Dani Burlison asked me to be part of The Next Big Thing Blog Hop, where writers with literary blogs talk about what they are working on. So read on to learn about my novel!
Ten Interview Questions for the Next Big Thing:
What is your working title of your book (or story)?
Right Back Where We Started From
Where did the idea come from for the book?
I had this idea of three generations of women moving through time and influencing each other’s actions without knowing it. Sort of a “sins of the mother are passed down to their daughters” kind of deal. Everyone in the book is a kind of Gold Rusher who wants something for nothing, and this unwieldy ambition dominates their lives and has consequences on other people.
What genre does your book fall under?
What is the one-sentence synopsis of your book?
From the pitch letter: “When Sandi Sanborn tries to abandon her past to become a Hollywood star during the Great Depression, she’s followed by a family history of failure and lost fortune that, no matter what she does, will not go away. ”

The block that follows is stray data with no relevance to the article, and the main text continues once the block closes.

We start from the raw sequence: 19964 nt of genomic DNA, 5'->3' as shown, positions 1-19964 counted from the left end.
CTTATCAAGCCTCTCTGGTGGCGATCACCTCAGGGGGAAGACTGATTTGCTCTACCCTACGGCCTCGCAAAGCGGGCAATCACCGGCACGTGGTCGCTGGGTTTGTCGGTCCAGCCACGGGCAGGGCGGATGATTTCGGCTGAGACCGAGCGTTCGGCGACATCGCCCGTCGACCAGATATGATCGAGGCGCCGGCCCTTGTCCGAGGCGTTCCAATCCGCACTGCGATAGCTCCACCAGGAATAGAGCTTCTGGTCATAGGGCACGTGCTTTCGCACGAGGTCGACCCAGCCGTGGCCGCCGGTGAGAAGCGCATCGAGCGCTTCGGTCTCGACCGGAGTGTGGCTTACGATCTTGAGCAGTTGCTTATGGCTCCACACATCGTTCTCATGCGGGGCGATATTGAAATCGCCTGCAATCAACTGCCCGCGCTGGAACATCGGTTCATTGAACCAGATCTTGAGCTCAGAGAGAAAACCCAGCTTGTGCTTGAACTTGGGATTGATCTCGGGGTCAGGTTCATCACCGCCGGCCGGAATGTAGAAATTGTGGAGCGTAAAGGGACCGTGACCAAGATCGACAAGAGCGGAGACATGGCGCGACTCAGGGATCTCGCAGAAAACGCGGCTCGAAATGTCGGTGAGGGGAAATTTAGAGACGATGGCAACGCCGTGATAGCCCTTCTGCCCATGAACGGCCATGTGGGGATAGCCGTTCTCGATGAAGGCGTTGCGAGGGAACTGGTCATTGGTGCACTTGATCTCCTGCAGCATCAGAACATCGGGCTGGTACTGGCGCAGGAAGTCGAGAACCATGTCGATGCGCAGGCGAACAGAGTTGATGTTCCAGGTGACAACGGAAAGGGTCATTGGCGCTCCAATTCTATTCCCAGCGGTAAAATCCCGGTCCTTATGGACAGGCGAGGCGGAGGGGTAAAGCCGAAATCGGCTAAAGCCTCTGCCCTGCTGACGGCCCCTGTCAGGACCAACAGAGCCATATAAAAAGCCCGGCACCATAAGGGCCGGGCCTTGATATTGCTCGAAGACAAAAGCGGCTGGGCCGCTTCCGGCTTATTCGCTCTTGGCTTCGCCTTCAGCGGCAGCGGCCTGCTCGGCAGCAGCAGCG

Will your book be self-published or represented by an agency?
It is represented by the Carol Mann Agency in New York.
How long did it take you to write the first draft of your manuscript?
Too long. I worked on it in fits and starts at first because I was intimidated about writing a novel.
Which actors would you choose to play your characters in a movie rendition?
Hm. Sandi, the main character, is a redhead. I’ll go with someone like Kirsten Dunst. She seems like she has range, and occasionally she has red hair.
What other books would you compare this story to within your genre?
This question leaves me stammering. I really don’t know.
Who or what inspired you to write this book?
The above-mentioned idea. Also, I was interested in California, and how it’s a place that tends to repeat its history. We haven’t had just one Gold Rush, we’ve had dozens in different forms and success rates—dot-com booms, real estate booms, Hollywood, spirituality gurus, on and on. It’s a state of gold rushers, and maybe we’re a nation of gold rushers, too, and I wanted to explore what that means.
What else about your book might pique the reader’s interest?
Here’s another line from my pitch letter: “The book a fast-paced story involving a metamorphosing house, hallucinatory talking birds, 1930s radio shows, conspiracy theories about president Warren G. Harding, a race riot at a boxing match, and at the end, one giant earthquake.”